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Caucasian Chalk Circle - Language

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Caucasian Chalk Circle - Language Singer The character of the singer is used to explain the subtext and Grusha's emotions in some parts. This creates a barrier between the audience and the characters, it makes the audience consider what's going on which then emphasizes on the Singers words. The audience become detached from the emotional sides of the characters and take an objective view to the happenings - which is what Brecht was trying to achieve. The singer is also used in the prologue to explain the story as he takes the role of a storyteller on neutral ground, simply taking an objective view trying to settle a dispute between two groups of people wanting to live in the same valley. He begins a debate and leads the story to a point where the unexplained subtext is political, as were many of Brecht's ideas in plays. The singer is used to hold the play together. He/she is part of the prologue, Grusha's story and also that of Azdak's tale, a familiar character that the audience come accustomed to. ...read more.


Brecht has used this type of formal, indirect language between them in order to detach the audience from the characters, to prevent them from becoming emotionally involved in the play. The use of the Verfremdungs effect is also effective in this scene with the use of the singer, making the audience detached from the characters and creating a barrier. The purpose of this scene is to show the misunderstanding between the characters and to show the obstacles that their relationship has faced and also the obstacles that Grusha has faced, physically from rearing the child, going hungry and her epic journey and also emotionally, losing her fianc´┐Ż and being forced into a loveless marriage in order to keep the child. Brecht has also used the character of the Singer to explain the characters' feelings in this scene and to speak the unspoken words and the subtext. Singer: There was longing, But there was no waiting. The oath was broken. Why? That was not told. ...read more.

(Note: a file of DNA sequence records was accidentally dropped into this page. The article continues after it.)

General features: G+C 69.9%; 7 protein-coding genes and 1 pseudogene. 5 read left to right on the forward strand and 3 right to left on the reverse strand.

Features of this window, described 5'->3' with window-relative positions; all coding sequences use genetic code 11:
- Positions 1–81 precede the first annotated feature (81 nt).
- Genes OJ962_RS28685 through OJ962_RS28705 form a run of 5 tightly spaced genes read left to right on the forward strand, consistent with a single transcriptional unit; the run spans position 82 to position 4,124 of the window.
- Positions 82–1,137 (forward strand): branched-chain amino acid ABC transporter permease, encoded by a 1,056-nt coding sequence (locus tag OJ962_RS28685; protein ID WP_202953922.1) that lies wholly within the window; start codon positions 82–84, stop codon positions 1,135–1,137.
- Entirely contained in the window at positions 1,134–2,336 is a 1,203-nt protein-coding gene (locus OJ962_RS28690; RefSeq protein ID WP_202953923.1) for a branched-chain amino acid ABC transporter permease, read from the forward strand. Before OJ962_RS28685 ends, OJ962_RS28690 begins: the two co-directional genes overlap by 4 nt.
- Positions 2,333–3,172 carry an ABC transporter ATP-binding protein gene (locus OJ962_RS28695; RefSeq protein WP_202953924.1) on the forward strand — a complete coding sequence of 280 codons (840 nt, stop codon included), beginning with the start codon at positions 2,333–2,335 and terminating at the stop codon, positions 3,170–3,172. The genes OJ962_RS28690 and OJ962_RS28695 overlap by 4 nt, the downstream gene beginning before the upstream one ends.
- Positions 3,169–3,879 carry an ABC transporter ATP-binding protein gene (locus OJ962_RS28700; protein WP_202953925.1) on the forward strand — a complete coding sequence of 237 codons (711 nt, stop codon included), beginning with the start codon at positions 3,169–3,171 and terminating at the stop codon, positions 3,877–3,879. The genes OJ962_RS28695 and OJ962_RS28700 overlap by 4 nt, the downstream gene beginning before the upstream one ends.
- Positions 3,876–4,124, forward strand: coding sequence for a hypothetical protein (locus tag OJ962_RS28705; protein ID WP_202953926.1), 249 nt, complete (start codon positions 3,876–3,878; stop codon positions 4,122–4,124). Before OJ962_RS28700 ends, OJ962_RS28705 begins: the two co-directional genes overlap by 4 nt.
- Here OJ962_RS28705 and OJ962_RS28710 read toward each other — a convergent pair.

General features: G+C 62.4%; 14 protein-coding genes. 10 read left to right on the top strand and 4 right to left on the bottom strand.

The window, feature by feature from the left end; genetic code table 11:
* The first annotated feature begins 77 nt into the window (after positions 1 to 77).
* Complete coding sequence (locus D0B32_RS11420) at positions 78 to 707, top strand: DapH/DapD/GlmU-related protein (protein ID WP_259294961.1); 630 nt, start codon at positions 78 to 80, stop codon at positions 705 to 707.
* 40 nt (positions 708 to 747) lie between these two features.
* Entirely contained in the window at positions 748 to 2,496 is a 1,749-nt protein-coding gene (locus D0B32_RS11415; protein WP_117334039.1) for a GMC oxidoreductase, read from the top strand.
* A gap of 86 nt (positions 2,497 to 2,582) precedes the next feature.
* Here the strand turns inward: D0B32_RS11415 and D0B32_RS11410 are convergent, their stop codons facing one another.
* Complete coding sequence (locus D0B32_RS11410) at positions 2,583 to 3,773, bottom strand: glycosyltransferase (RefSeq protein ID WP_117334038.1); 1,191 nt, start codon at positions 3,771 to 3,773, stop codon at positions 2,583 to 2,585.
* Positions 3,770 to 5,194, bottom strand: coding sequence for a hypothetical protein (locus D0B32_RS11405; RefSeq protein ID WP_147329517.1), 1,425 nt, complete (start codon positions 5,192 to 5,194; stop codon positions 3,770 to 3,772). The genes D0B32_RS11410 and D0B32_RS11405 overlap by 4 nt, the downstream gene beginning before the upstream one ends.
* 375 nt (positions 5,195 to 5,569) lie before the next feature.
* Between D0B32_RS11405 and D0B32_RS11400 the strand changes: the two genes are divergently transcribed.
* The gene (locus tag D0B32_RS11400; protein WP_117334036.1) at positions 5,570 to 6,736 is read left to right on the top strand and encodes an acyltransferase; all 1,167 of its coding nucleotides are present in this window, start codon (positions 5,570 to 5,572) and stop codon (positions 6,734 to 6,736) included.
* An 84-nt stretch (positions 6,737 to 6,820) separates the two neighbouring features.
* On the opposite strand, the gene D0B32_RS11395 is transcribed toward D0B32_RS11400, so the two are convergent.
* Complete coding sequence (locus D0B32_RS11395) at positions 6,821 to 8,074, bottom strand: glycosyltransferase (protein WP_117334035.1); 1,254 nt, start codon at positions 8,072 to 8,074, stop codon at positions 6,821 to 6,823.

Beat an order into you and you still won't follow it. That limp is to let me know you don't like footing it. You're only doing it because I sold the old horses - for a price I'd never get again. It won't be any use to you, it'll be all the worse for you. Sing. To a more modern audience this is a comical speech from a corporal and one of his soldiers about not deserving to be in the army because he does not enjoy hurting people. The use of insults such as "thickhead" and "obstinate donkey" are placed for entertainment value of the audience. Brecht uses this in order to keep the attention of the audience and break up the scenes that are more formal and use less clear emotion. The solider then goes on to sing for the commanding officer, this also provides entertainment for the audience as there is no real reason for the scene between the Soldier and the Corporal apart from to break up the longer more serious scenes and to set the scene and give a background for things that happen further on into the play. ...read more.

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